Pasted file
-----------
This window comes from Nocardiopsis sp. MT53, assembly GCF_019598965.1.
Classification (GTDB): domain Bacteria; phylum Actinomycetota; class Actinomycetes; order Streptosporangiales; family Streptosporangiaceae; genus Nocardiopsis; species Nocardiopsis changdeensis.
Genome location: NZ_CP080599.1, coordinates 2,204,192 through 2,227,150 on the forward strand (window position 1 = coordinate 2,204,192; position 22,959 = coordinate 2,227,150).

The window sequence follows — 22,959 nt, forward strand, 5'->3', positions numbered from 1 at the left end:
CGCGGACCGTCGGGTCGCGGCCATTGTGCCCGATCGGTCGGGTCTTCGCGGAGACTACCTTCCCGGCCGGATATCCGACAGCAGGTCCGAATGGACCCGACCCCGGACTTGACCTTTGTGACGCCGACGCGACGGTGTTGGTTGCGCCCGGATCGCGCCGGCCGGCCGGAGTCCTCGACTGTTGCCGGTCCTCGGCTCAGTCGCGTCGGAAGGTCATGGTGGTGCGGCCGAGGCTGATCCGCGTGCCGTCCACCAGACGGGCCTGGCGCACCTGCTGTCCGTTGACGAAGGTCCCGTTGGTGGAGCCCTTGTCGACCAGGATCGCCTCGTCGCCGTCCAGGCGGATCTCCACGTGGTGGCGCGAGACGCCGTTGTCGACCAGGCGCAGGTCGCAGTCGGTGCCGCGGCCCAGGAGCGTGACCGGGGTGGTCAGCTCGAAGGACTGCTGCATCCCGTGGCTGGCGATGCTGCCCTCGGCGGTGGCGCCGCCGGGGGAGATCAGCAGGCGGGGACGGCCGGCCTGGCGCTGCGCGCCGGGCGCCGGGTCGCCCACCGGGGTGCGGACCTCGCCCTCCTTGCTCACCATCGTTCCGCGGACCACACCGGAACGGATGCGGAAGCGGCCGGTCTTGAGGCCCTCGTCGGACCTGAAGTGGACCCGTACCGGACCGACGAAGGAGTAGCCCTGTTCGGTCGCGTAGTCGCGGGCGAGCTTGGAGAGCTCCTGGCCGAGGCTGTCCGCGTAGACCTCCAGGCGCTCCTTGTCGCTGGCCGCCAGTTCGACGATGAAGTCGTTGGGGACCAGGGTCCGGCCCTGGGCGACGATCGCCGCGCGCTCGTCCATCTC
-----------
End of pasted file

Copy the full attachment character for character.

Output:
This window comes from Nocardiopsis sp. MT53, assembly GCF_019598965.1.
Classification (GTDB): domain Bacteria; phylum Actinomycetota; class Actinomycetes; order Streptosporangiales; family Streptosporangiaceae; genus Nocardiopsis; species Nocardiopsis changdeensis.
Genome location: NZ_CP080599.1, coordinates 2,204,192 through 2,227,150 on the forward strand (window position 1 = coordinate 2,204,192; position 22,959 = coordinate 2,227,150).

The window sequence follows — 22,959 nt, forward strand, 5'->3', positions numbered from 1 at the left end:
CGCGGACCGTCGGGTCGCGGCCATTGTGCCCGATCGGTCGGGTCTTCGCGGAGACTACCTTCCCGGCCGGATATCCGACAGCAGGTCCGAATGGACCCGACCCCGGACTTGACCTTTGTGACGCCGACGCGACGGTGTTGGTTGCGCCCGGATCGCGCCGGCCGGCCGGAGTCCTCGACTGTTGCCGGTCCTCGGCTCAGTCGCGTCGGAAGGTCATGGTGGTGCGGCCGAGGCTGATCCGCGTGCCGTCCACCAGACGGGCCTGGCGCACCTGCTGTCCGTTGACGAAGGTCCCGTTGGTGGAGCCCTTGTCGACCAGGATCGCCTCGTCGCCGTCCAGGCGGATCTCCACGTGGTGGCGCGAGACGCCGTTGTCGACCAGGCGCAGGTCGCAGTCGGTGCCGCGGCCCAGGAGCGTGACCGGGGTGGTCAGCTCGAAGGACTGCTGCATCCCGTGGCTGGCGATGCTGCCCTCGGCGGTGGCGCCGCCGGGGGAGATCAGCAGGCGGGGACGGCCGGCCTGGCGCTGCGCGCCGGGCGCCGGGTCGCCCACCGGGGTGCGGACCTCGCCCTCCTTGCTCACCATCGTTCCGCGGACCACACCGGAACGGATGCGGAAGCGGCCGGTCTTGAGGCCCTCGTCGGACCTGAAGTGGACCCGTACCGGACCGACGAAGGAGTAGCCCTGTTCGGTCGCGTAGTCGCGGGCGAGCTTGGAGAGCTCCTGGCCGAGGCTGTCCGCGTAGACCTCCAGGCGCTCCTTGTCGCTGGCCGCCAGTTCGACGATGAAGTCGTTGGGGACCAGGGTCCGGCCCTGGGCGACGATCGCCGCGCGCTCGTCCATCTC